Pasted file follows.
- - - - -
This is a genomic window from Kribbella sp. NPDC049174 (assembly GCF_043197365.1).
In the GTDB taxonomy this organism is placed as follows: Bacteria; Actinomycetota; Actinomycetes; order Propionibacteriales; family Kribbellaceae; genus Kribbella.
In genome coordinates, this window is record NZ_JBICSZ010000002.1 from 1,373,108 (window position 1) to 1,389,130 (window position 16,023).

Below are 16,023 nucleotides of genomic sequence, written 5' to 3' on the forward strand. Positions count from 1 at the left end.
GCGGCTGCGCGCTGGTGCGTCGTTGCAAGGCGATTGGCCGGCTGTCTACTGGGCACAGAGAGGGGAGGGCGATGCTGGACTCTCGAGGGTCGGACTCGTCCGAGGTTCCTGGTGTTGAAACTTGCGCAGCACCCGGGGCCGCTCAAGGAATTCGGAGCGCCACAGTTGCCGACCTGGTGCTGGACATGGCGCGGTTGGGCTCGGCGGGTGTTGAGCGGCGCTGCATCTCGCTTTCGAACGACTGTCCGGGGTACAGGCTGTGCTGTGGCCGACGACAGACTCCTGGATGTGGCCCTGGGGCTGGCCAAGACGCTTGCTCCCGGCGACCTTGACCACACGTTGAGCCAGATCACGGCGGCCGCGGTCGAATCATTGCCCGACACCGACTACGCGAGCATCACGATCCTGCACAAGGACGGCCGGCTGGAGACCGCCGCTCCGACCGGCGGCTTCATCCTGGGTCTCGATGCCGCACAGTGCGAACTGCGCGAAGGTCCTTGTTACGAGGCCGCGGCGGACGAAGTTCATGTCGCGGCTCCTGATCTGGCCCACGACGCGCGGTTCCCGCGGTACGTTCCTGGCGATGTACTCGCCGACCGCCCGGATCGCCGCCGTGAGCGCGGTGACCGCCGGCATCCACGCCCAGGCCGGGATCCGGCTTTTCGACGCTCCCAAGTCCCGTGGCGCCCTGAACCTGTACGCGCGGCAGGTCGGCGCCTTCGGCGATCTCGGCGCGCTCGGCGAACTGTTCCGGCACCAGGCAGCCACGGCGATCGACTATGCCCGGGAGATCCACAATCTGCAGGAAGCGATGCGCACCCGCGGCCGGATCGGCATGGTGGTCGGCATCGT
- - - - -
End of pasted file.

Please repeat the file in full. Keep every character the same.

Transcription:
This is a genomic window from Kribbella sp. NPDC049174 (assembly GCF_043197365.1).
In the GTDB taxonomy this organism is placed as follows: Bacteria; Actinomycetota; Actinomycetes; order Propionibacteriales; family Kribbellaceae; genus Kribbella.
In genome coordinates, this window is record NZ_JBICSZ010000002.1 from 1,373,108 (window position 1) to 1,389,130 (window position 16,023).

Below are 16,023 nucleotides of genomic sequence, written 5' to 3' on the forward strand. Positions count from 1 at the left end.
GCGGCTGCGCGCTGGTGCGTCGTTGCAAGGCGATTGGCCGGCTGTCTACTGGGCACAGAGAGGGGAGGGCGATGCTGGACTCTCGAGGGTCGGACTCGTCCGAGGTTCCTGGTGTTGAAACTTGCGCAGCACCCGGGGCCGCTCAAGGAATTCGGAGCGCCACAGTTGCCGACCTGGTGCTGGACATGGCGCGGTTGGGCTCGGCGGGTGTTGAGCGGCGCTGCATCTCGCTTTCGAACGACTGTCCGGGGTACAGGCTGTGCTGTGGCCGACGACAGACTCCTGGATGTGGCCCTGGGGCTGGCCAAGACGCTTGCTCCCGGCGACCTTGACCACACGTTGAGCCAGATCACGGCGGCCGCGGTCGAATCATTGCCCGACACCGACTACGCGAGCATCACGATCCTGCACAAGGACGGCCGGCTGGAGACCGCCGCTCCGACCGGCGGCTTCATCCTGGGTCTCGATGCCGCACAGTGCGAACTGCGCGAAGGTCCTTGTTACGAGGCCGCGGCGGACGAAGTTCATGTCGCGGCTCCTGATCTGGCCCACGACGCGCGGTTCCCGCGGTACGTTCCTGGCGATGTACTCGCCGACCGCCCGGATCGCCGCCGTGAGCGCGGTGACCGCCGGCATCCACGCCCAGGCCGGGATCCGGCTTTTCGACGCTCCCAAGTCCCGTGGCGCCCTGAACCTGTACGCGCGGCAGGTCGGCGCCTTCGGCGATCTCGGCGCGCTCGGCGAACTGTTCCGGCACCAGGCAGCCACGGCGATCGACTATGCCCGGGAGATCCACAATCTGCAGGAAGCGATGCGCACCCGCGGCCGGATCGGCATGGTGGTCGGCATCGT